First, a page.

This is because at Kilgore, instead of having to crush down the ore to a finer size, which Lindsay says many ores require to get a robust recovery, could potentially operate on run of mine material - sharply reducing capital costs.
Results on the latest metallurgical work are expected shortly.
The entire Kilgore project, which is 100 percent-owned by Otis with no underlying royalties, has two to three million ounce gold potential, with the latest NI 43-101 resource delineating 487,000 ounces of indicated and inferred gold.  The company is now working on a new estimate that will incorporate all the drilling through 2011.
The project is spread across 5,130 acres in southeastern Idaho, 60 miles north of Idaho Falls, and is accessible by road around 32 miles northeast of the town of Dubois and 15 miles east of Interstate Highway 15.
The asset boasts good infrastructure, with power to the bottom of the property and a railhead within 15 miles, and was given a "clean bill of health" by a third party environmental scoping study in 2010.
Lindsay says that an important achievement for the company this year was the addition of 1,880 acres, boosting its land position at Kilgore by 58 percent and giving the miner flat land that is appropriate for heap leach processing.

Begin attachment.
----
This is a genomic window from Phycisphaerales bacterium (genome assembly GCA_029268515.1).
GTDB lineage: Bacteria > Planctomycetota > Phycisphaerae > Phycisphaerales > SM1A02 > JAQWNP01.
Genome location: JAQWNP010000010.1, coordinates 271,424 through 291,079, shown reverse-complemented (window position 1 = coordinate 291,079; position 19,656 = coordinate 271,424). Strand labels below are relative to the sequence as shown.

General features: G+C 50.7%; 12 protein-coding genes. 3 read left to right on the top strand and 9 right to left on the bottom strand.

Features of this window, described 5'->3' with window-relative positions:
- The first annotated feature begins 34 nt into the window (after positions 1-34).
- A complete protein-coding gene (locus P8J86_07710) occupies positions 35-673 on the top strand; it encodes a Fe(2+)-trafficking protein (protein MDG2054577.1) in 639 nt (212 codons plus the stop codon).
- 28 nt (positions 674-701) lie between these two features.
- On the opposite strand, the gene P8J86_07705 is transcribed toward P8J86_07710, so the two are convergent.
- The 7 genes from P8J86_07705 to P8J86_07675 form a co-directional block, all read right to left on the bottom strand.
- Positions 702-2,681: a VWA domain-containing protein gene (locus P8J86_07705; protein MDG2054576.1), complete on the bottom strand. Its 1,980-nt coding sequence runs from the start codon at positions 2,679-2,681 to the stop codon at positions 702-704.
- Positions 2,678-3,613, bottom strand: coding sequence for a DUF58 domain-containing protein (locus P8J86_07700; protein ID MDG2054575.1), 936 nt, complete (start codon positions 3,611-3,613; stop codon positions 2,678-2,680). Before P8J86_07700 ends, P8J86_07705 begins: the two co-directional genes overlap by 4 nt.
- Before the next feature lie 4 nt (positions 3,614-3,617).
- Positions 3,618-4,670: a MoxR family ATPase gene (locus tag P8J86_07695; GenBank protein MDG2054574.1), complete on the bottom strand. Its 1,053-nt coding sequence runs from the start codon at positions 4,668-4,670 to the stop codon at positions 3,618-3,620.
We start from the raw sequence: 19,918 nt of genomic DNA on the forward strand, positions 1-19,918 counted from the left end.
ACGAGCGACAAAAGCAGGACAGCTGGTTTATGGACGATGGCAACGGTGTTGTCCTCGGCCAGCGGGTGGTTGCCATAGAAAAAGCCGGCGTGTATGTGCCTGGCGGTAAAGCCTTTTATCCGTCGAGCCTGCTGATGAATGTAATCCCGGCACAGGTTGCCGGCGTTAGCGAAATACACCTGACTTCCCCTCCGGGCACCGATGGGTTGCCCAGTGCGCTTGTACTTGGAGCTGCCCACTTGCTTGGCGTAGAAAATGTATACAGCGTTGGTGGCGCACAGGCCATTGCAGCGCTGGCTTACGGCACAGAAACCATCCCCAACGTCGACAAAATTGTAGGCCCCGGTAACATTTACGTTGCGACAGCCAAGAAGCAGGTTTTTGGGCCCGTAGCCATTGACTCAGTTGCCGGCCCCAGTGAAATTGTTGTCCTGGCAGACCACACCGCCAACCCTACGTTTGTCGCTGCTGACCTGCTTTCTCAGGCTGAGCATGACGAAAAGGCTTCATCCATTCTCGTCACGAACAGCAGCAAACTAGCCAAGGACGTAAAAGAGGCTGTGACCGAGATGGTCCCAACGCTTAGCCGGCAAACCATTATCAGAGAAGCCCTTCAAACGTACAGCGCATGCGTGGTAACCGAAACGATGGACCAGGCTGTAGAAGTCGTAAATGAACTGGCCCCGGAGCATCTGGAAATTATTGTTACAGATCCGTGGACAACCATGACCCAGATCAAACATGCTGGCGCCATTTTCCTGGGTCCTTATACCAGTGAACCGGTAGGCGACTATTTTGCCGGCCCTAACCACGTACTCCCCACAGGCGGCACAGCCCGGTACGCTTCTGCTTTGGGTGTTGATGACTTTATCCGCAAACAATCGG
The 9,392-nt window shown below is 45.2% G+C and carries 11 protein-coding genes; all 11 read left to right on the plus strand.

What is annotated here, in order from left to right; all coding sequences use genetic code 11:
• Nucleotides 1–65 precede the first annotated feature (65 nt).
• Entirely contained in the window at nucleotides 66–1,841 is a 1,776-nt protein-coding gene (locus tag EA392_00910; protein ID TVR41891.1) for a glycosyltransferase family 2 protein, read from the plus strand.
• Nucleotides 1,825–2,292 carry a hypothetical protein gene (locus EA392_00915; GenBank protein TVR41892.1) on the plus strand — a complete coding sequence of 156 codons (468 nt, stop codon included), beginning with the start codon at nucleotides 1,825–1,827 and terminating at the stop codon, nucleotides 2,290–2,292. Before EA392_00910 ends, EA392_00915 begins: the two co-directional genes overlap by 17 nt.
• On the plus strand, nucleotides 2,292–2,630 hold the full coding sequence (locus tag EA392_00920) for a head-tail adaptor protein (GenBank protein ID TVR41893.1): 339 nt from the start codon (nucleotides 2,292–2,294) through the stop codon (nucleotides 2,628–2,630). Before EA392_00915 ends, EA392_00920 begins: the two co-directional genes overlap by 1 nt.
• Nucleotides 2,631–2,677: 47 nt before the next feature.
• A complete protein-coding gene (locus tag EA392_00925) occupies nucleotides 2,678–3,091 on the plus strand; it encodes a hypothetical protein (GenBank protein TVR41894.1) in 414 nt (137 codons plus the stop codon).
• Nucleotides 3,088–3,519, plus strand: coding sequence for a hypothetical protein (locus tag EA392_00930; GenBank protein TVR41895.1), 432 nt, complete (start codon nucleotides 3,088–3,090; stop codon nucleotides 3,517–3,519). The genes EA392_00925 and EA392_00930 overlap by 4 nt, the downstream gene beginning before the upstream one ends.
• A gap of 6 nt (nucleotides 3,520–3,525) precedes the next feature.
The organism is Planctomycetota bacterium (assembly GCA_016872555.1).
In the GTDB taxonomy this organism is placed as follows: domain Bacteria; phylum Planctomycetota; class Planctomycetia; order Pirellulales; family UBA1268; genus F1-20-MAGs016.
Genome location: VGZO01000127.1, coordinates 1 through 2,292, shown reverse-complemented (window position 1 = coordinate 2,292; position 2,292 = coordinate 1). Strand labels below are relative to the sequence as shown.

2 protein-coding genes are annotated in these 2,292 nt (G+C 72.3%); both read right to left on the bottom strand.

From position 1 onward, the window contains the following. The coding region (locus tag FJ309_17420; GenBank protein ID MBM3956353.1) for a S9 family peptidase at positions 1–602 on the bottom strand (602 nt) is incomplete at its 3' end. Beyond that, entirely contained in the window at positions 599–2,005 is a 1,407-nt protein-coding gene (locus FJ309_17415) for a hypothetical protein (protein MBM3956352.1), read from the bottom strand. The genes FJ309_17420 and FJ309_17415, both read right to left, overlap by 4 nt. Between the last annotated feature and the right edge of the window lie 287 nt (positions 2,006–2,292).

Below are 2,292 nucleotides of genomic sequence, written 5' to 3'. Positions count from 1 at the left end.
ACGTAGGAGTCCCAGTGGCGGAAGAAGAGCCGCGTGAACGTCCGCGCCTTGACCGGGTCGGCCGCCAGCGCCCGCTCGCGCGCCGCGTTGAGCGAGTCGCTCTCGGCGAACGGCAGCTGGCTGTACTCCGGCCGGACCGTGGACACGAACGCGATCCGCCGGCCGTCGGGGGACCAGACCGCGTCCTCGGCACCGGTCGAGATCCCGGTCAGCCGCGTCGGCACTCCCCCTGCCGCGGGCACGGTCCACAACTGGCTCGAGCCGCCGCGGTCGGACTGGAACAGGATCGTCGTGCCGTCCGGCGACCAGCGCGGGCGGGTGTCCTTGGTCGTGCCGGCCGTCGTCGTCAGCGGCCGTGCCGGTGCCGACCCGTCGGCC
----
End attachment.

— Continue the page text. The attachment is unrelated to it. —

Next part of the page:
"We didn't really have an area before for future potential mine processing activities," adds Lindsay.
The land was acquired through the direct staking of federal lode mining claims, and an application submitted to the State of Idaho.
Next up for this year, and assuming capital is available, Otis plans on drilling another 7,000 metres on its Mine Ridge deposit, completing the NI 43-101 resource update and initiating a scoping study. Twelve-month environmental baseline studies will start this summer, with the company having engaged a contractor for the task.
Other targets at Kilgore include Gold Ridge, where there has been no historic drilling whatsoever, and Prospect Ridge, which saw its first discovery hole in 2011. Both targets are on strike with the Mine Ridge deposit and have very similar geological signatures.
These targets are permitted for drilling, but Lindsay says this will not be started until there is enough capital to fund the program. The final target at the project, which is of lower priority, is named Dog Bone Ridge, an area that features geophysical targets three to five times the size of the Mine Ridge deposit.